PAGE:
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This article was published 21/09/2018 (1465 days ago), so information in it may no longer be current.

The eighth annual Farm to School Manitoba fundraiser kicked off at Technical Vocational High School last week with a fitting provincial proclamation. 
During the fundraiser, which runs Sept. 19 to Dec. 12, schools and daycares across Manitoba sell locally grown produce provided by Farm to School to others in their community. Fifty per cent of the proceeds from each veggie drive goes back to the participating organizations.
“This program makes it easier for families to access fresh, healthy, delicious Manitoba-grown products and the opportunity to raise money for their schools and childcare centres,” Minister of Agriculture Ralph Eichler said during the event.
Eichler also gave Manitobans an annual reminder to eat their vegetables by proclaiming Sept. 19 as Local Veggie Day.
Roughly 270 schools and daycares took part in the fundraising program last year, which is supported by the province and the Manitoba Association of Home Economists with vegetables coming from Peak of the Market growers.
“It goes beyond just giving someone something to eat,” Farm to School program co-ordinator Melodie Ho said.
Not only does the healthy product support school nutrition guidelines, those who purchase small ($12) or large ($22) bundles of produce can choose take the order home or have it donated to a local food bank. Some of the produce also ends up in home economics or culinary arts programs like the one offered at Tec Voc.
“The program can impact students beyond just funding a project or an initiative, it also gives them learning opportunities,” Ho said. 
During the kick-off event students in the school’s culinary program served soup, coleslaw, carrot muffins and other food from the vegetables included in the Farm to School fundraising bundles. The students also made a local food-themed lunch menu from the produce for the school’s cafeteria. 
Farm to School delivers the bundles for the fundraiser for free to schools in every corner of the province — even the most isolated.
“This year, we’ll fly the Farm to School vegetables to Churchill — it’s very expensive, but it’s important that we don’t exclude any Manitoba community,” said Larry McIntosh, president and chief executive officer of Peak of the Market.
There is a fifty bundle minimum required to participate, schools and daycares can enrol at farmtoschoolmanitoba.ca to schedule a produce delivery date. 

The eighth annual Farm to School Manitoba fundraiser kicked off at Technical Vocational High School last week with a fitting provincial proclamation. 

During the fundraiser, which runs Sept. 19 to Dec. 12, schools and daycares across Manitoba sell locally grown produce provided by Farm to School to others in their community. Fifty per cent of the proceeds from each veggie drive goes back to the participating organizations.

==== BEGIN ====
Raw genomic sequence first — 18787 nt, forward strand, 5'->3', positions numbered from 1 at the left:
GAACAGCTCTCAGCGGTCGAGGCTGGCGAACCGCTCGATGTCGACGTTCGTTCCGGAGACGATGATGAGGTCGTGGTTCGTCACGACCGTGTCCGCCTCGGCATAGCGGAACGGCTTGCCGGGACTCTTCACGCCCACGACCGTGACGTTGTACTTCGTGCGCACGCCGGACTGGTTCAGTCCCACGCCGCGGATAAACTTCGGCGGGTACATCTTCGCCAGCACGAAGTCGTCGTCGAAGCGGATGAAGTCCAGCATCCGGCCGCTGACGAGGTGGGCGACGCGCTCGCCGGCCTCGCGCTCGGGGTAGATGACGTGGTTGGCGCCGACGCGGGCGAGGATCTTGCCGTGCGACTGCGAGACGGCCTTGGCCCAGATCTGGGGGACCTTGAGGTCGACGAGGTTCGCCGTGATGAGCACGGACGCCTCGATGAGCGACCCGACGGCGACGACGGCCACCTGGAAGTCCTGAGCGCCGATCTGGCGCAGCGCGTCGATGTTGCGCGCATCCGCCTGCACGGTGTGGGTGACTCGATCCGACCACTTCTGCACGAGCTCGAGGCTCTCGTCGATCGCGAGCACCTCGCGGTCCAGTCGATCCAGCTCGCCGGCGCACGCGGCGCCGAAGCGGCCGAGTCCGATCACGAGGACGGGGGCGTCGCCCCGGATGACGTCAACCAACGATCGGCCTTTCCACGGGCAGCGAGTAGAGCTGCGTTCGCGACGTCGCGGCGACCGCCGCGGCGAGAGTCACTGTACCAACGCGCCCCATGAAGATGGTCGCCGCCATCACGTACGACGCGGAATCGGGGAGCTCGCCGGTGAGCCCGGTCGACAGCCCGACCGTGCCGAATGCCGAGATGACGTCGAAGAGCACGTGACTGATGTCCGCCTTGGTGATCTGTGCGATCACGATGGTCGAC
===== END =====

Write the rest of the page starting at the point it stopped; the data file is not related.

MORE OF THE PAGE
Eva Wasney Technical Vocational High School hosted the kick-off for the eighth annual Farm to School fundraiser. Home economics educational assistant Jerome Castro garnishes food prepared by the students.

“This program makes it easier for families to access fresh, healthy, delicious Manitoba-grown products and the opportunity to raise money for their schools and childcare centres,” Minister of Agriculture Ralph Eichler said during the event.

Eichler also gave Manitobans an annual reminder to eat their vegetables by proclaiming Sept. 19 as Local Veggie Day.

Roughly 270 schools and daycares took part in the fundraising program last year, which is supported by the province and the Manitoba Association of Home Economists with vegetables coming from Peak of the Market growers.

“It goes beyond just giving someone something to eat,” Farm to School program co-ordinator Melodie Ho said.

Not only does the healthy product support school nutrition guidelines, those who purchase small ($12) or large ($22) bundles of produce can choose take the order home or have it donated to a local food bank. Some of the produce also ends up in home economics or culinary arts programs like the one offered at Tec Voc.

“The program can impact students beyond just funding a project or an initiative, it also gives them learning opportunities,” Ho said. 

During the kick-off event students in the school’s culinary program served soup, coleslaw, carrot muffins and other food from the vegetables included in the Farm to School fundraising bundles. The students also made a local food-themed lunch menu from the produce for the school’s cafeteria. 

Eva Wasney Technical Vocational High School hosted the kick-off for the eighth annual Farm to School fundraiser. From left: Diana Mager, Manitoba Association of Home Economists; Larry McIntosh, Peak of the Market president and chief executive officer; and Agriculture Minister Ralph Eichler.

Farm to School delivers the bundles for the fundraiser for free to schools in every corner of the province — even the most isolated.

“This year, we’ll fly the Farm to School vegetables to Churchill — it’s very expensive, but it’s important that we don’t exclude any Manitoba community,” said Larry McIntosh, president and chief executive officer of Peak of the Market.

There is a fifty bundle minimum required to participate, schools and daycares can enrol at farmtoschoolmanitoba.ca to schedule a produce delivery date. 

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